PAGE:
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Regulation of Lipid Metabolism by Dicer Revealed through SILAC Mice
Journal of Proteome Research (2012)
  • Jonathan M. Peterson, Johns Hopkins University School of Medicine
  • Tai-Chung Huang, McKusick-Nathans Institute of Genetic Medicine
  • Nandini A. Sahasrabuddhe, Manipal University
  • Min-Sik Kim, Johns Hopkins University School of Medicine
  • Derese Getnet, McKusick-Nathans Institute of Genetic Medicine
  • Yi Yang, McKusick-Nathans Institute of Genetic Medicine
  • Bidyut Ghosh, Johns Hopkins University School of Medicine
  • Raghothama Chaerkady, McKusick-Nathans Institute of Genetic Medicine
  • Steven D. Leach, McKusick-Nathans Institute of Genetic Medicine
  • Luigi Marchionni, Johns Hopkins University School of Medicine
  • G. William Wong, Johns Hopkins University School of Medicine
  • Akhilesh Pandey, Johns Hopkins University School of Medicine
Abstract
Dicer is a ribonuclease whose major role is to generate mature
microRNAs, although additional functions have been proposed. Deletion of Dicer leads to embryonic lethality in mice. To study the role of Dicer in adults, we generated mice in which administration of tamoxifen induces deletion of Dicer. Surprisingly, disruption of Dicer in adult mice induced lipid accumulation in the small intestine. To dissect the underlying mechanisms, we carried out miRNA, mRNA, and proteomic profiling of the small intestine. The proteomic analysis was done using mice metabolically labeled with heavy lysine (SILAC mice) for an in vivo readout. We identified 646 proteins, of which 80 were up-regulated >2-fold and 75 were down-regulated. Consistent with the accumulation of lipids, Dicer disruption caused a marked decrease of microsomal triglyceride transfer protein, long-chain fatty acyl-CoA ligase 5, fatty acid binding protein, and very-long-chain fatty acyl-CoA dehydrogenase, among others. We validated these results using multiple reaction monitoring (MRM) experiments by targeting proteotypic peptides. Our data reveal a previously unappreciated role of Dicer in lipid metabolism. These studies demonstrate that a systems biology approach byintegrating mouse models, metabolic labeling, gene expression profiling, and quantitative proteomics can be a powerful tool for understanding complex biological systems.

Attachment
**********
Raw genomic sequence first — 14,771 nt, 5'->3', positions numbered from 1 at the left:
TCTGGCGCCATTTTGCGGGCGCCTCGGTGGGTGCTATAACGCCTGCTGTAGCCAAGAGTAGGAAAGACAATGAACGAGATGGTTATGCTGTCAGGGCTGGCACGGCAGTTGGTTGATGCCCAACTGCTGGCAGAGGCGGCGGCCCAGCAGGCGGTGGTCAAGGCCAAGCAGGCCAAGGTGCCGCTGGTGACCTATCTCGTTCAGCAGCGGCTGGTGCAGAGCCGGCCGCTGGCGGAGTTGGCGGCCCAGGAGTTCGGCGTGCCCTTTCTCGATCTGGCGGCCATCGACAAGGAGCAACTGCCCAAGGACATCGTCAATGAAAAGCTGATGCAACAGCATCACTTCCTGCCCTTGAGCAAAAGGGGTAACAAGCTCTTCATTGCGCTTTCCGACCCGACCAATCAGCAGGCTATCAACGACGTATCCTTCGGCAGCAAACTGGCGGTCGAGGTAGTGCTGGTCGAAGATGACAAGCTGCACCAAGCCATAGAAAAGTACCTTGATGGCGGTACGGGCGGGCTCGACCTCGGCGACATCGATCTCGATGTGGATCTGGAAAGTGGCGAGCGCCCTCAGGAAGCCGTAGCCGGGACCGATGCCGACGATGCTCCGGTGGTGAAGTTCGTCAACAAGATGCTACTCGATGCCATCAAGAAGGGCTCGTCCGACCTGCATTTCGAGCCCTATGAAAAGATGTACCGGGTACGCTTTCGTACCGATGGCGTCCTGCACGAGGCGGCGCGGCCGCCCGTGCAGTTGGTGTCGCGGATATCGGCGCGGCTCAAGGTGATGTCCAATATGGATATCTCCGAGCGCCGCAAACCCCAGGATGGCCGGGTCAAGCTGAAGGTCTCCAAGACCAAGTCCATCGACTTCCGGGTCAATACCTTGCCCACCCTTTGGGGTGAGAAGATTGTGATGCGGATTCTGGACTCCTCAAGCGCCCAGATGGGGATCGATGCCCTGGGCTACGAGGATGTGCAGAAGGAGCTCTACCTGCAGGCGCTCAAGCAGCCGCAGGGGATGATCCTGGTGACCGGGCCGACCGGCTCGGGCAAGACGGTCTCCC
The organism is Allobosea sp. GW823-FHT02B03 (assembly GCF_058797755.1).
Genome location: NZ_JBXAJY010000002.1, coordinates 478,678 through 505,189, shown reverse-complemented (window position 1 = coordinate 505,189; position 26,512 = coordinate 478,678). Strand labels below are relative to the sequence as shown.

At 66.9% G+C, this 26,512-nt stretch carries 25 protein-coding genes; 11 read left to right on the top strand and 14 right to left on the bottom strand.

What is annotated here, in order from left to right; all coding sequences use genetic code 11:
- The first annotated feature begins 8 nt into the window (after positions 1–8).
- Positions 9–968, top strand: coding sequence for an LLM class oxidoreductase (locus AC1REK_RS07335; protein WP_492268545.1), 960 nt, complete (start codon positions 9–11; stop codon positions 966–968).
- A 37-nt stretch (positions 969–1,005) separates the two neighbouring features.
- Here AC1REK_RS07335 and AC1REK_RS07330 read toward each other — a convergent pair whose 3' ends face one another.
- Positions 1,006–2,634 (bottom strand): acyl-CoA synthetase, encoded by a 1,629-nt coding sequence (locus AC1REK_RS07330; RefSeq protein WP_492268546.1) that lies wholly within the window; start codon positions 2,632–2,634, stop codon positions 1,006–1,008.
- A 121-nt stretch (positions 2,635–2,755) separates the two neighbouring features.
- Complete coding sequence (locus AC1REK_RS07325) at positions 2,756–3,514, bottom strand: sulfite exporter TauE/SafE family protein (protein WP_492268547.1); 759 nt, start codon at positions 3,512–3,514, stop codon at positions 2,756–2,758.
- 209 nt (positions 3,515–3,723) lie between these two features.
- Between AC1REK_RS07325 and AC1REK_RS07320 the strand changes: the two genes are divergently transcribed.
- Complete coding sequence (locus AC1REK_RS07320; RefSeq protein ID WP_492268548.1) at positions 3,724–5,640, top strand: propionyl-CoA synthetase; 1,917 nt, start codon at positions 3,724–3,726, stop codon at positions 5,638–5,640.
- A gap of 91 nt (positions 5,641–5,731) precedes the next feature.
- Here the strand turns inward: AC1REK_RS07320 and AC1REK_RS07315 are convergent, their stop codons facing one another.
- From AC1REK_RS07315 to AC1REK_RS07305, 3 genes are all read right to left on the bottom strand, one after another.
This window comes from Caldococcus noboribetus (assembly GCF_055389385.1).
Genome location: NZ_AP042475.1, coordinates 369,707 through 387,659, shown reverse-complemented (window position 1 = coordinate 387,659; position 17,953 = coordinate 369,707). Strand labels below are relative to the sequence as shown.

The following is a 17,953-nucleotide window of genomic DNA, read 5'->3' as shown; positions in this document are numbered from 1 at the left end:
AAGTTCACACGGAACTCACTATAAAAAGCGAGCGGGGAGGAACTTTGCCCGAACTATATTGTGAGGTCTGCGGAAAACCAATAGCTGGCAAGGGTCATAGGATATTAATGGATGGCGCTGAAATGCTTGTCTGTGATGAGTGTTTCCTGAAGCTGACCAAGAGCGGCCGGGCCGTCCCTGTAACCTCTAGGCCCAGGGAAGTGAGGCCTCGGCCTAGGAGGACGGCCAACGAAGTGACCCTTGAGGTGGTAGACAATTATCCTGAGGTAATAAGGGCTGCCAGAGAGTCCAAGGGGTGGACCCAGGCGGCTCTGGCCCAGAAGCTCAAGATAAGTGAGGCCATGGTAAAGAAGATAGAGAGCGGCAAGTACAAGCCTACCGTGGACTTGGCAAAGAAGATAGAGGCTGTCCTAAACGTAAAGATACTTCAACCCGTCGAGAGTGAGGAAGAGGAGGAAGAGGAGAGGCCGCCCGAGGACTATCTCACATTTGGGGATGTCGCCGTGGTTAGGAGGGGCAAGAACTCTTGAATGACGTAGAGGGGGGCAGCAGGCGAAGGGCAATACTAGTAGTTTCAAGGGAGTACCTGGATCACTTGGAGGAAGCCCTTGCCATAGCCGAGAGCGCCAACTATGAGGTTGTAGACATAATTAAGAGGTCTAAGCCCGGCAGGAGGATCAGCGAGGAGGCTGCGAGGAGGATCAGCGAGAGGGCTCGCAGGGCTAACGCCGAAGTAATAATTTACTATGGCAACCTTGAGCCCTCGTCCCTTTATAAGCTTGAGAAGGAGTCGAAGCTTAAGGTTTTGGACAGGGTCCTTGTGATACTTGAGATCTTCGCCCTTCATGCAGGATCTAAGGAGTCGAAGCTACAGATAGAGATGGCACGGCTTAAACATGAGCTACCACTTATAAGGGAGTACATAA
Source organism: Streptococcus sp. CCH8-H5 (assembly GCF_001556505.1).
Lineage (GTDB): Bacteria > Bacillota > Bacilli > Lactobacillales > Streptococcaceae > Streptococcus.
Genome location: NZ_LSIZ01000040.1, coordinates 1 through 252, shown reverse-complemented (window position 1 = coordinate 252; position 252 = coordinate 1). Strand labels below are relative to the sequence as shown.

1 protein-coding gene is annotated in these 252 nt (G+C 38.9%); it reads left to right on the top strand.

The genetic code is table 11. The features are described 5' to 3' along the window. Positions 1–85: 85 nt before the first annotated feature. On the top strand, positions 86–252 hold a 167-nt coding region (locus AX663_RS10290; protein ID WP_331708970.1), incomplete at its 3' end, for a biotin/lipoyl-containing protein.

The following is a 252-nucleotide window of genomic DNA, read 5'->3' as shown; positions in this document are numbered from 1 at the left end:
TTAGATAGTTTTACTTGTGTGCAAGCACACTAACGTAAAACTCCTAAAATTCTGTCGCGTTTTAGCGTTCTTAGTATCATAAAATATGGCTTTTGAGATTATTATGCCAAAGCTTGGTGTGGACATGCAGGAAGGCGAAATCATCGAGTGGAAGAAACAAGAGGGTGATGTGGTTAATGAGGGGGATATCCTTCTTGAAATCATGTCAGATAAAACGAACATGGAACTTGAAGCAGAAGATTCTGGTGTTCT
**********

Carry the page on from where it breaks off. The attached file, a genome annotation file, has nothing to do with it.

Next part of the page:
Keywords
  • dicer,
  • lipid,
  • triglyceride,
  • small intestine,
  • SILAC,
  • metabolic labeling,
  • proteomics,
  • microRNA,
  • ribosome,
  • multiple reaction monitoring
Publication Date
February 7, 2012
DOI
10.1021/pr2009884
Publisher Statement
Accepted manuscript available in PMC: https://www.ncbi.nlm.nih.gov/pmc/articles/PMC3612551/ 
Citation Information
Jonathan M. Peterson, Tai-Chung Huang, Nandini A. Sahasrabuddhe, Min-Sik Kim, et al.. "Regulation of Lipid Metabolism by Dicer Revealed through SILAC Mice" Journal of Proteome Research Vol. 11 (2012) p. 2193 - 2205 ISSN: 1535-3907
Available at: http://works.bepress.com/jonathan-peterson/9/